Author: David Warneke, Head of Technical Tax, BDO SA. A bombshell hidden in the detail of the 2017 Budget review relates to the taxation of offshore trusts. It refers to the 2015 Budget review in which it was announced that measures would be introduced to the tax treatment of foreign companies held by interposed trusts. No specific countermeasures were however introduced and the 2017 Budget review proposes that such countermeasures be introduced to curb abuses.
Author: Ferdie Schneider, National Head of Tax at BDO SA. The Minister of Finance earlier today delivered his Budget Speech for 2017/18 amidst depressed GDP prospects, and negative balance of payment figures. GDP is estimated to be 0.5% in 2016, increasing to 1.3%, 2%, and 2.2% in 2017, 2018, and 2019, respectively. Consumer Price Index (CPI) inflation is estimated to be 6.4% in 2016 and 2017, and decrease to 5.7% and 5.6% in 2018 and 2019, respectively. The balance of payments current account as a percentage of GDP is expected to slightly decrease from 2016 at -4%, 2017 at -3.9%, 2018 at -3.7%, and 3.8% in 2019.
Author: Seelan Muthayan, VAT Director, BDO SA. Expanding the VAT Base In order to expand the current VAT base, it is proposed in 2018/19 that the supply of fuel will no longer be zero rated. This will no doubt have a direct impact on transport costs. Government will look at either freezing or reducing fuel levies in order to reduce the impact on transport cost. As part of the focus globally to deal with base erosion and profit shifting, more attention will be given to businesses providing foreign electronic services to South African Consumers. As previously mentioned in the 2015 budget the regulations dealing with which electronic services are subject to VAT will be updated with a view to removing any uncertainties and current practical difficulties being experienced.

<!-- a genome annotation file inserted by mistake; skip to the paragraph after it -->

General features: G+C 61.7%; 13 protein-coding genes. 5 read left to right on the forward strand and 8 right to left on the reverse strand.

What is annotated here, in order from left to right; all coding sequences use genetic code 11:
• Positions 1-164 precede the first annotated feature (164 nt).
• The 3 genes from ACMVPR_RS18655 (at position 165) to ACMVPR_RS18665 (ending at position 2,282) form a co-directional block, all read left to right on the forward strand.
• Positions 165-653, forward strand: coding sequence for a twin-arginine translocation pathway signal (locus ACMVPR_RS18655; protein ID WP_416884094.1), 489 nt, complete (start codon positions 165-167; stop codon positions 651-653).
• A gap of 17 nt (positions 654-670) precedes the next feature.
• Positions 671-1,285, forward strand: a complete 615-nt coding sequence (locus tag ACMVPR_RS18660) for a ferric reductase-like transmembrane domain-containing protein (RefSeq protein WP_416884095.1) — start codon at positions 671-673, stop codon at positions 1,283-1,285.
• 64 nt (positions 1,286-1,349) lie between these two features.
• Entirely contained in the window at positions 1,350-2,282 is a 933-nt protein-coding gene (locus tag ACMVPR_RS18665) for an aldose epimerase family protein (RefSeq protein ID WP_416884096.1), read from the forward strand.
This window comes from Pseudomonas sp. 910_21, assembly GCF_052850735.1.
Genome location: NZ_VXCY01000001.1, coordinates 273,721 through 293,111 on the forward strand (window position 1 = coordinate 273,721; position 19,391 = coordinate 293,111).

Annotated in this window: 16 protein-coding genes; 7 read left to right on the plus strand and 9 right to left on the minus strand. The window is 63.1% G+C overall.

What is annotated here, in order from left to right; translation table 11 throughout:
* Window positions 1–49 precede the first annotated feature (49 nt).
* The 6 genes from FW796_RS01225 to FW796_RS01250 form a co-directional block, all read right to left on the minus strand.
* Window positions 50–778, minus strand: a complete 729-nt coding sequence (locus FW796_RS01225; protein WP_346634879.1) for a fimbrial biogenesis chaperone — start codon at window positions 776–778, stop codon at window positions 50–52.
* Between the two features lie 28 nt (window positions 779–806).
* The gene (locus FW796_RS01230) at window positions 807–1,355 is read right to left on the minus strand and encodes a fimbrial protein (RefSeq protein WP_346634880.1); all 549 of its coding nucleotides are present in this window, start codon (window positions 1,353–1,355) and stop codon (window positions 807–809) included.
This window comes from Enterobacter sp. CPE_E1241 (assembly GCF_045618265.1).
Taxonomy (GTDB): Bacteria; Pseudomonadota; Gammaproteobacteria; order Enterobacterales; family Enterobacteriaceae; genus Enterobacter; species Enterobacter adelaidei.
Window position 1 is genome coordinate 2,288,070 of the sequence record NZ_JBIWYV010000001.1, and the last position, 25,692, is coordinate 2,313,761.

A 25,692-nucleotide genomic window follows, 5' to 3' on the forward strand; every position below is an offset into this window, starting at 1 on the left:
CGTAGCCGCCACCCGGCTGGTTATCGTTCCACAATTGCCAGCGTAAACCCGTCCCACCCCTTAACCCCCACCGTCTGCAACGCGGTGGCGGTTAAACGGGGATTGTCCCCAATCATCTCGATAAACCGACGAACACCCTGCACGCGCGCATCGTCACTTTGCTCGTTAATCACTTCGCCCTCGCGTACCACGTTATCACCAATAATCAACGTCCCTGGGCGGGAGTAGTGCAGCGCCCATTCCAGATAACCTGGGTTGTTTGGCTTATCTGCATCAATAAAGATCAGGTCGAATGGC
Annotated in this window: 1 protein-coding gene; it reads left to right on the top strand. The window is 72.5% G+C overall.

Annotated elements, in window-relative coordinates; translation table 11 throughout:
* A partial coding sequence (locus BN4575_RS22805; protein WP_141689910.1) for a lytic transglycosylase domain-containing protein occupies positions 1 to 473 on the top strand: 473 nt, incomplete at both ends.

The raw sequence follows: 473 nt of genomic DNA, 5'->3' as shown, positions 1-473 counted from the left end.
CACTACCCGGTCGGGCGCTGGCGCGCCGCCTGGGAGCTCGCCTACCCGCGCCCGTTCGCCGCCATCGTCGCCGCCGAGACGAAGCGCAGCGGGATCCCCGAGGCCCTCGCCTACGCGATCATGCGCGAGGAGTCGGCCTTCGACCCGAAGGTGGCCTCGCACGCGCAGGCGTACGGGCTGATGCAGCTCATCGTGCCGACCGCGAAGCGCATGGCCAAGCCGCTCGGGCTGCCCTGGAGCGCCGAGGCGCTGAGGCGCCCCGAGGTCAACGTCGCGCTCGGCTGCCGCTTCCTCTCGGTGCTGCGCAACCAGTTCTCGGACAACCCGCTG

Author: Ian Statham, Corporate Tax Partner and Keelen Snyders,Tax Trainee at BDO Tax Services The Minister of Finance, in his 2017 budget speech, announced an increase in the top marginal rate to 45% for personal income tax. This will apply to individuals earning a taxable income of more than R1,5m per annum. The budget highlighted that this will impact 100 000 taxpayers and contribute almost R10bn to the fiscus.
See how the changes in tax rates affect the various age groups per income level from last year 2016/7 to this year, 2017/18.
2018 tax year (1 March 2017 – 28 February 2018) – see changes from last year Taxable income (R) Rates of tax (R) 0 189 880 18% of taxable income 189 881 296 540 34 178 + 26% of taxable income above 189 880 296 541 410 460 61 910 + 31% of taxable income above 296 540 410 461 555 600 97 225 + 36% of taxable income above 410 460 555 601 708 310 149 475 + 39% of taxable income above 555 600 708 311 1 500 000 209 032 + 41% of taxable income above 708 310 1 500 001 and above 533 625 + 45% of taxable income above 1 500 000 2017 tax year (1 March 2016 – 28 February 2017) Taxable income (R) Rates of tax (R) 0 188 000 18% of taxable income 188 001 293 600 33 840 + 26% Read More …
Author: Nicola Mawson (IOL). As s government clamps down on spending, welfare grants are only being increased to compensate for inflation. Parliament The 17 million people who rely on government for welfare grants will have minimal relief from April. This is because the grants are being increased marginally to compensate for inflation. Inflation is currently 6.6 percent, down from the 6.8 percent recorded in December.
SARS pocket tax guide has been developed to provide a synopsis of the most important tax, duty and levy related information for 2017/18. Bigger font size for your convience_Budget Tax Guide 2017
This article forms part of Special-Edition-Budget-Speech-Tax-and-Exchange-Control-Alert-22-February-2017 Click above to download full PDF Tax Guide for 2017/18
Author: ENSafrica Overview The South African Minister of Finance delivered his 2017 budget speech on 22 February 2017, of which some of the key points we have summarised below. He indicated that South Africa needs to raise an additional R28-billion in tax revenues and reduce spending by a total of R26-billion over the next two years. The increase in revenue will be funded mainly by the following measures: a new maximum marginal income tax rate of 45% for those with taxable income over R1.5-million per annum (an increase from the current maximum rate of 41%). an increase in the dividend withholding tax rate from 15% to 20% (effective 22 February 2017). The exemption and rates for foreign dividends will also be adjusted in line with the new rate, effective for years of assessment commencing on or after 1 March 2017. an increase of 30 cents per litre in the general Read More …